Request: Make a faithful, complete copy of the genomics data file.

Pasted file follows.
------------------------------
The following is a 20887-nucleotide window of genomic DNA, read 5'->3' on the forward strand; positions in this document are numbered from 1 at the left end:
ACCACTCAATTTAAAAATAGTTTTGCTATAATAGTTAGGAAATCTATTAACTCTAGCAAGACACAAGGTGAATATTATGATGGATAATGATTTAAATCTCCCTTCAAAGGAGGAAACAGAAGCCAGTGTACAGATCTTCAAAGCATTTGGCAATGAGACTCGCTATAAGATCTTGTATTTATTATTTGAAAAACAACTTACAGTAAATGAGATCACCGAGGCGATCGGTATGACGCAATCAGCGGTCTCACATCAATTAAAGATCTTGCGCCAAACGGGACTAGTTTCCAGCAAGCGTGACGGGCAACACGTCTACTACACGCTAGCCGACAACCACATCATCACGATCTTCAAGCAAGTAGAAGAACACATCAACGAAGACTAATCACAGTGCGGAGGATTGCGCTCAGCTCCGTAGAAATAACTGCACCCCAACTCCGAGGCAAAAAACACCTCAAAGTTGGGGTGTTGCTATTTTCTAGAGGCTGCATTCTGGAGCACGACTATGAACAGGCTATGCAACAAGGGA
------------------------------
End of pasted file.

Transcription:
The following is a 20887-nucleotide window of genomic DNA, read 5'->3' on the forward strand; positions in this document are numbered from 1 at the left end:
ACCACTCAATTTAAAAATAGTTTTGCTATAATAGTTAGGAAATCTATTAACTCTAGCAAGACACAAGGTGAATATTATGATGGATAATGATTTAAATCTCCCTTCAAAGGAGGAAACAGAAGCCAGTGTACAGATCTTCAAAGCATTTGGCAATGAGACTCGCTATAAGATCTTGTATTTATTATTTGAAAAACAACTTACAGTAAATGAGATCACCGAGGCGATCGGTATGACGCAATCAGCGGTCTCACATCAATTAAAGATCTTGCGCCAAACGGGACTAGTTTCCAGCAAGCGTGACGGGCAACACGTCTACTACACGCTAGCCGACAACCACATCATCACGATCTTCAAGCAAGTAGAAGAACACATCAACGAAGACTAATCACAGTGCGGAGGATTGCGCTCAGCTCCGTAGAAATAACTGCACCCCAACTCCGAGGCAAAAAACACCTCAAAGTTGGGGTGTTGCTATTTTCTAGAGGCTGCATTCTGGAGCACGACTATGAACAGGCTATGCAACAAGGGA